The effect of litter on wildlife has been devastating throughout the United Kingdom. In addition to being a visual atrocity for humans, wildlife are constantly injured and killed by scattered rubbish throughout their natural environment. Frequently, these animals are strangled, poisoned, sliced, and suffocated by the array of litter left behind by people. Every year, the Royal Society for the Prevention of Cruelty to Animals (RSPCA) receives thousands of reports from citizens who have discovered animals trapped in prisons made of litter. These numbers are simply estimates, as there are many animals that are confined or injured by stray garbage that are never found and rescued.
Types of Litter That Cause Injury
Many small and medium sized animals get constricted within cans, bottles, and other types of containers as they attempt to grab the leftover food left within them. This simple survival action of animals causes them to strangle themselves in an attempt to escape. Broken glass, wire, metal, cardboard, and plastic wire injures the feet, paws, and bodies of animals that travel though the area. The quality of water in the rivers and ponds diminishes as well due to floating litter and fishing tools left behind. Much of the food debris left behind becomes contaminated with microorganisms, and it can make the animals that feast on it become severely ill with food poisoning that leads to death. The wildlife also become less suited for hunting for their food independently, and come to expect and search for these deadly handouts from humans.
The Threat of Common Objects
In addition to the obvious rubbish, there are a number of everyday objects that are openly discarded that pose a threat to tender wildlife forms. Balloons and plastic bags are often mistaken for food and cause the animals to choke, while sky lanterns set free pose as dangerous contraptions to wildlife. Even digesting chewing gum can cause an animal to choke and die. Another threat of rubbish dumped outside by humans is that the paper litter can catch fire and burn down parts of the forest and ruin the abodes of the animals that live there.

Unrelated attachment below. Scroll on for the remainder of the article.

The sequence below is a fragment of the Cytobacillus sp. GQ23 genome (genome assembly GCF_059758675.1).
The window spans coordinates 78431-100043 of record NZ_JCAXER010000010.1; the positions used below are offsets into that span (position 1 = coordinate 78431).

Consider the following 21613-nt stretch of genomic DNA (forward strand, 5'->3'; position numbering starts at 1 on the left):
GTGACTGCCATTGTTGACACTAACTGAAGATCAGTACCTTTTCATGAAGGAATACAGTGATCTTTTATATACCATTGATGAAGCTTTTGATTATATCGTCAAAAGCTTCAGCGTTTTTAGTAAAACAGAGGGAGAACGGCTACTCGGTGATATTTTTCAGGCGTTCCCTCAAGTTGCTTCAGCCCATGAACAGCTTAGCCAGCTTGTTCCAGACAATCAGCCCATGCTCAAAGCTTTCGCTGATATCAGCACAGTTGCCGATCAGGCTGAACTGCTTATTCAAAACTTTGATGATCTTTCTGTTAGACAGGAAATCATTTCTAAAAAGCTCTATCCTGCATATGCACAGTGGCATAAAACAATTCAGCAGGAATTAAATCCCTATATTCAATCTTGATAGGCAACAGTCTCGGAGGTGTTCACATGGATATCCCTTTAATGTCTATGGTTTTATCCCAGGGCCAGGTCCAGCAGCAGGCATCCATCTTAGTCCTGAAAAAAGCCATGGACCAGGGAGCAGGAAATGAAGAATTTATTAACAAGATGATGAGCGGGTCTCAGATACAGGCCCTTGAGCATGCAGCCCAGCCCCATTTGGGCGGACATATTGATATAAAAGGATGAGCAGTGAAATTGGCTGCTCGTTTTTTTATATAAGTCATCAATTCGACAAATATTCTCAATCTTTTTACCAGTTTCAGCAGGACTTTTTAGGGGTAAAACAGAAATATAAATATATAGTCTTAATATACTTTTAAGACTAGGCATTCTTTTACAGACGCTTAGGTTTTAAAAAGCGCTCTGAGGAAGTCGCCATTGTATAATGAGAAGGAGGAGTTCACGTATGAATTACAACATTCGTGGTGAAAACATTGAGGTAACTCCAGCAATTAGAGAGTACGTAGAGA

Consequences on the Environment That Affect Wildlife
One of the worst consequences of litter is that it often remains in the environment for a long time to tempt and destroy unsuspecting animals that come across it. It takes many decades for most types of litter to break down on its own, and it will wreak havoc on a variety of wildlife populations until it disappears. The fragile ecosystems that wildlife thrive within continue to be adversely affected by the pounds of assorted trash carelessly thrown outdoors. The animal population suffers from the premature death of many members due to contact with hazardous litter.
There are a number of organizations like the RSPCA, the Falkirk Council, and the Campaign to Protect Rural England (CPRE), and Cleanup UK to combat the dumping of litter throughout the country. Rubbish that is properly thrown away or recycled will prevent the destruction of the natural environment and the death and injury of wildlife. It costs the UK government millions of dollars a year to clean up wildlife areas that are covered in garbage. To prevent the injury of wildlife, individuals must remember to cut up containers and as much as possible before throwing them away. The consequences of discarding litter are monumental on wildlife in the UK, but these animals can be saved from a terrible fate if citizens remember to dispose of their waste properly.